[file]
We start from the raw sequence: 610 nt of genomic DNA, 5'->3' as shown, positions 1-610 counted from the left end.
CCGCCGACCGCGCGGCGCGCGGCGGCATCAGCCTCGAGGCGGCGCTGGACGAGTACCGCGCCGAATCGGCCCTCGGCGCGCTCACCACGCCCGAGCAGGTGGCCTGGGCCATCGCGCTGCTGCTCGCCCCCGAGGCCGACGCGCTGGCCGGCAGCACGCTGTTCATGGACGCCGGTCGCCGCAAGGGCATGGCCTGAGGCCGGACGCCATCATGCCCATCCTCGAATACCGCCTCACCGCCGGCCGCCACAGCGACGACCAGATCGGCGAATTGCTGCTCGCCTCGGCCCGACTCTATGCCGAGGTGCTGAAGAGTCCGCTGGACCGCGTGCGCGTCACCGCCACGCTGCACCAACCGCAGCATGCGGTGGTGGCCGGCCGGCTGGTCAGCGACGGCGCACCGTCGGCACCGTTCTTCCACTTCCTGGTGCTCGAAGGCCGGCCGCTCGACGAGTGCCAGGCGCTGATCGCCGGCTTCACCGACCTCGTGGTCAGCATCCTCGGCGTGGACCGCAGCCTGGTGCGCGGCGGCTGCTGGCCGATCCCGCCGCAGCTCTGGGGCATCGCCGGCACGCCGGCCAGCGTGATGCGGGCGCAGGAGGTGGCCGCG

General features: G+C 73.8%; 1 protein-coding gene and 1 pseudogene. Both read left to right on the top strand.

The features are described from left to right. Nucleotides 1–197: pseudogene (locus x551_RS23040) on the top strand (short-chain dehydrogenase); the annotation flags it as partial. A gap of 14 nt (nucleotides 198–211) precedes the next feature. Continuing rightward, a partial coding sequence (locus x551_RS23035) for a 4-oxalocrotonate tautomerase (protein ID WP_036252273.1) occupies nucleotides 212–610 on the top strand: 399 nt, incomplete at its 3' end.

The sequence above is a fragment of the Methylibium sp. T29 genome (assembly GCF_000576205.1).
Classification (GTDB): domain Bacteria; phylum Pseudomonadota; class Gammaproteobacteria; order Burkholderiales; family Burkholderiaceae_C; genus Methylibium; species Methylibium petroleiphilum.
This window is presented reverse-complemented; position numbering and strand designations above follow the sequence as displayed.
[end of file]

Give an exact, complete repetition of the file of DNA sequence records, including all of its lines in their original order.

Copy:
We start from the raw sequence: 610 nt of genomic DNA, 5'->3' as shown, positions 1-610 counted from the left end.
CCGCCGACCGCGCGGCGCGCGGCGGCATCAGCCTCGAGGCGGCGCTGGACGAGTACCGCGCCGAATCGGCCCTCGGCGCGCTCACCACGCCCGAGCAGGTGGCCTGGGCCATCGCGCTGCTGCTCGCCCCCGAGGCCGACGCGCTGGCCGGCAGCACGCTGTTCATGGACGCCGGTCGCCGCAAGGGCATGGCCTGAGGCCGGACGCCATCATGCCCATCCTCGAATACCGCCTCACCGCCGGCCGCCACAGCGACGACCAGATCGGCGAATTGCTGCTCGCCTCGGCCCGACTCTATGCCGAGGTGCTGAAGAGTCCGCTGGACCGCGTGCGCGTCACCGCCACGCTGCACCAACCGCAGCATGCGGTGGTGGCCGGCCGGCTGGTCAGCGACGGCGCACCGTCGGCACCGTTCTTCCACTTCCTGGTGCTCGAAGGCCGGCCGCTCGACGAGTGCCAGGCGCTGATCGCCGGCTTCACCGACCTCGTGGTCAGCATCCTCGGCGTGGACCGCAGCCTGGTGCGCGGCGGCTGCTGGCCGATCCCGCCGCAGCTCTGGGGCATCGCCGGCACGCCGGCCAGCGTGATGCGGGCGCAGGAGGTGGCCGCG

General features: G+C 73.8%; 1 protein-coding gene and 1 pseudogene. Both read left to right on the top strand.

The features are described from left to right. Nucleotides 1–197: pseudogene (locus x551_RS23040) on the top strand (short-chain dehydrogenase); the annotation flags it as partial. A gap of 14 nt (nucleotides 198–211) precedes the next feature. Continuing rightward, a partial coding sequence (locus x551_RS23035) for a 4-oxalocrotonate tautomerase (protein ID WP_036252273.1) occupies nucleotides 212–610 on the top strand: 399 nt, incomplete at its 3' end.

The sequence above is a fragment of the Methylibium sp. T29 genome (assembly GCF_000576205.1).
Classification (GTDB): domain Bacteria; phylum Pseudomonadota; class Gammaproteobacteria; order Burkholderiales; family Burkholderiaceae_C; genus Methylibium; species Methylibium petroleiphilum.
This window is presented reverse-complemented; position numbering and strand designations above follow the sequence as displayed.